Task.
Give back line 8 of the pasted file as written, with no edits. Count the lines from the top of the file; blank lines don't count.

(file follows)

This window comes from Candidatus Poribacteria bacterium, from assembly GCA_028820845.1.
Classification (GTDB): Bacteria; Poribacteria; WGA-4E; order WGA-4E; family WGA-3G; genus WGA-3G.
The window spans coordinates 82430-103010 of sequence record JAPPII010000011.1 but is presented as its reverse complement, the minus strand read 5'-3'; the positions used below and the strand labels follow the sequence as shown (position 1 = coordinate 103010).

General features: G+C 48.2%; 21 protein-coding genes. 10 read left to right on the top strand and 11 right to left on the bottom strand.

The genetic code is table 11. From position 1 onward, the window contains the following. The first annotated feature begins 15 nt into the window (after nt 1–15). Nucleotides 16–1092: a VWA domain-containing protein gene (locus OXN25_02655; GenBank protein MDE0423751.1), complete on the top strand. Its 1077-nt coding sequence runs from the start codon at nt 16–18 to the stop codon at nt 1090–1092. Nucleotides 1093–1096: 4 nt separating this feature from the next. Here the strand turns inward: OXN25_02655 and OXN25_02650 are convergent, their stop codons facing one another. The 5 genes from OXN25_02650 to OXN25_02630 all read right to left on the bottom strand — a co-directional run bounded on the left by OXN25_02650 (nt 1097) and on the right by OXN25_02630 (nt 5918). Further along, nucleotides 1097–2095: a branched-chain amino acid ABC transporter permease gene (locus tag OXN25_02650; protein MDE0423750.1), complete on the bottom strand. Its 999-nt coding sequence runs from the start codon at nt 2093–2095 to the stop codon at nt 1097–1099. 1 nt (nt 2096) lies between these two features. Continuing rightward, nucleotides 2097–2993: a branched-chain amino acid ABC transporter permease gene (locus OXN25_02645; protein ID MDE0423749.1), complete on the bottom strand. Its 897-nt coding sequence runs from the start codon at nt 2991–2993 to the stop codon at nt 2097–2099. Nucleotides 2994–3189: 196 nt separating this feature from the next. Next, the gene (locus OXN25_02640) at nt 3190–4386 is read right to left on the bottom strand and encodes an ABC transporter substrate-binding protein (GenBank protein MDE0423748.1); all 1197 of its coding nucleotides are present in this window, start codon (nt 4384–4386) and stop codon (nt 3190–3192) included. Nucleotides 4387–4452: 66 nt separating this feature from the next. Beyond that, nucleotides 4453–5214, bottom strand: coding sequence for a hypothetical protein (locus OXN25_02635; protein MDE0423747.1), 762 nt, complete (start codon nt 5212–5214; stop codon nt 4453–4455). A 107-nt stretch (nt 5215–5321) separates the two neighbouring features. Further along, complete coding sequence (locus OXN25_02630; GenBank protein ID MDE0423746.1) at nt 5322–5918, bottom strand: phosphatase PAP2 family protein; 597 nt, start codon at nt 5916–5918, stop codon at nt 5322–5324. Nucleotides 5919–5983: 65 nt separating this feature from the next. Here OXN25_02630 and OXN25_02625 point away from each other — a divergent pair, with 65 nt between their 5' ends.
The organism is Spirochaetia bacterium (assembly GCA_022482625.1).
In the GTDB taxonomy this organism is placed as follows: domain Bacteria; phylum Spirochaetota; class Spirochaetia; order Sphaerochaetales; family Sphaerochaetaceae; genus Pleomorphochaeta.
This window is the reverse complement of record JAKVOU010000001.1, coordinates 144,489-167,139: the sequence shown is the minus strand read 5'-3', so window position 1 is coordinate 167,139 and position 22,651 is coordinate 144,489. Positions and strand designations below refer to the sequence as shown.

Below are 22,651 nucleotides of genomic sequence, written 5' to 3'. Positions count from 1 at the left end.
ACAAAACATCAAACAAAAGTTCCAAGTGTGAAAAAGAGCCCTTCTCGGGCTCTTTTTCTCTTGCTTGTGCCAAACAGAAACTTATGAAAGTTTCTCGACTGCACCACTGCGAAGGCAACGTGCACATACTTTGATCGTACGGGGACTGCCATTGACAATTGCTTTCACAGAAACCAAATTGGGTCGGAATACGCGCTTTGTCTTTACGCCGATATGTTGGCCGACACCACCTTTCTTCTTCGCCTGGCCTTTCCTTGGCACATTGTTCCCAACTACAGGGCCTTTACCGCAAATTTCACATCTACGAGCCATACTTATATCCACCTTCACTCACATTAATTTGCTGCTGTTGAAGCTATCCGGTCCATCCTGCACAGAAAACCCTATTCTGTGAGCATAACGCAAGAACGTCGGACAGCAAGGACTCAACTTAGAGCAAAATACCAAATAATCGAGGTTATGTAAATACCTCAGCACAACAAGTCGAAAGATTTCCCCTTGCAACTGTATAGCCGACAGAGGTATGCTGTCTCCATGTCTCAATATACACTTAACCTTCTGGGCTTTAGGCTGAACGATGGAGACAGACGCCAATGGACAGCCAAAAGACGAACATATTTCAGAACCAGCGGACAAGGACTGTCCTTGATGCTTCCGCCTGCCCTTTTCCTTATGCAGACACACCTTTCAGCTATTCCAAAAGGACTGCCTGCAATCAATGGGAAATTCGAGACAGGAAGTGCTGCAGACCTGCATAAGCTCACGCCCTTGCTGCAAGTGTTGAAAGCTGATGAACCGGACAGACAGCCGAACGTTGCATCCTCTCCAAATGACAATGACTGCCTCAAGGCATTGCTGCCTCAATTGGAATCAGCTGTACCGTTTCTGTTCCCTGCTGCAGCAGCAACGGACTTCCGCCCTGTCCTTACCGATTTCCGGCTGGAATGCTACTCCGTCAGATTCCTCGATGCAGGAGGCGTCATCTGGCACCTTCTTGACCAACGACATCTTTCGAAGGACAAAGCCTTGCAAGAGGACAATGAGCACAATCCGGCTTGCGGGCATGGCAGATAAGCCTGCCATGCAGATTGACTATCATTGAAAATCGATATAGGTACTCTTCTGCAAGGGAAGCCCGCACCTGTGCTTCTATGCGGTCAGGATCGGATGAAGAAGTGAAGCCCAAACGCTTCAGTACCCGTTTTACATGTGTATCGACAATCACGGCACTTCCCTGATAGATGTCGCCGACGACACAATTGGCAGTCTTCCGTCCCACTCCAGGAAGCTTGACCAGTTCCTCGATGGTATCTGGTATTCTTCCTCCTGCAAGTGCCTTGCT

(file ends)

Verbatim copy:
This window is the reverse complement of record JAKVOU010000001.1, coordinates 144,489-167,139: the sequence shown is the minus strand read 5'-3', so window position 1 is coordinate 167,139 and position 22,651 is coordinate 144,489. Positions and strand designations below refer to the sequence as shown.